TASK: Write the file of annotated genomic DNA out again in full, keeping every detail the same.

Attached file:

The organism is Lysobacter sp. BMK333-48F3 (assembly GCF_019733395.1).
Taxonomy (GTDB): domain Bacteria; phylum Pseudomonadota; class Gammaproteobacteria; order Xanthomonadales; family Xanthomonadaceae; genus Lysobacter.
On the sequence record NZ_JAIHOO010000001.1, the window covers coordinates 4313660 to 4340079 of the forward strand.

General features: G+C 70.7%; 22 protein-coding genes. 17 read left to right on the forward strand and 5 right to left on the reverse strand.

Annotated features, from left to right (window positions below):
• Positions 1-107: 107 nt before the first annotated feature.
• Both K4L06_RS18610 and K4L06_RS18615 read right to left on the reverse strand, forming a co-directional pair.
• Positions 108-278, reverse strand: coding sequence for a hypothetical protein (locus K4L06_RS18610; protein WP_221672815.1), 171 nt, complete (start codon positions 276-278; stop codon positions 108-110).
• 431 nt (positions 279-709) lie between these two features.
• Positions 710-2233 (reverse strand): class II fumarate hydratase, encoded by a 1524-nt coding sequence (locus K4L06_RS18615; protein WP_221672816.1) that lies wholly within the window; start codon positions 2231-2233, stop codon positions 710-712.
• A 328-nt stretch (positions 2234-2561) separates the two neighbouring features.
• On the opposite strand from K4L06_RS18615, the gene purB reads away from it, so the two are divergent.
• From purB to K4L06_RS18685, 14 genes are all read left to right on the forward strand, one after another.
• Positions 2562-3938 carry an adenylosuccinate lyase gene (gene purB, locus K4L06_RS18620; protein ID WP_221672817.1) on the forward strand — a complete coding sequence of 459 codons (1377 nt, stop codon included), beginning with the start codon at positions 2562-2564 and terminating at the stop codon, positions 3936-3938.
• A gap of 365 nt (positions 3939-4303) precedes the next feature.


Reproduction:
The organism is Lysobacter sp. BMK333-48F3 (assembly GCF_019733395.1).
Taxonomy (GTDB): domain Bacteria; phylum Pseudomonadota; class Gammaproteobacteria; order Xanthomonadales; family Xanthomonadaceae; genus Lysobacter.
On the sequence record NZ_JAIHOO010000001.1, the window covers coordinates 4313660 to 4340079 of the forward strand.

General features: G+C 70.7%; 22 protein-coding genes. 17 read left to right on the forward strand and 5 right to left on the reverse strand.

Annotated features, from left to right (window positions below):
• Positions 1-107: 107 nt before the first annotated feature.
• Both K4L06_RS18610 and K4L06_RS18615 read right to left on the reverse strand, forming a co-directional pair.
• Positions 108-278, reverse strand: coding sequence for a hypothetical protein (locus K4L06_RS18610; protein WP_221672815.1), 171 nt, complete (start codon positions 276-278; stop codon positions 108-110).
• 431 nt (positions 279-709) lie between these two features.
• Positions 710-2233 (reverse strand): class II fumarate hydratase, encoded by a 1524-nt coding sequence (locus K4L06_RS18615; protein WP_221672816.1) that lies wholly within the window; start codon positions 2231-2233, stop codon positions 710-712.
• A 328-nt stretch (positions 2234-2561) separates the two neighbouring features.
• On the opposite strand from K4L06_RS18615, the gene purB reads away from it, so the two are divergent.
• From purB to K4L06_RS18685, 14 genes are all read left to right on the forward strand, one after another.
• Positions 2562-3938 carry an adenylosuccinate lyase gene (gene purB, locus K4L06_RS18620; protein ID WP_221672817.1) on the forward strand — a complete coding sequence of 459 codons (1377 nt, stop codon included), beginning with the start codon at positions 2562-2564 and terminating at the stop codon, positions 3936-3938.
• A gap of 365 nt (positions 3939-4303) precedes the next feature.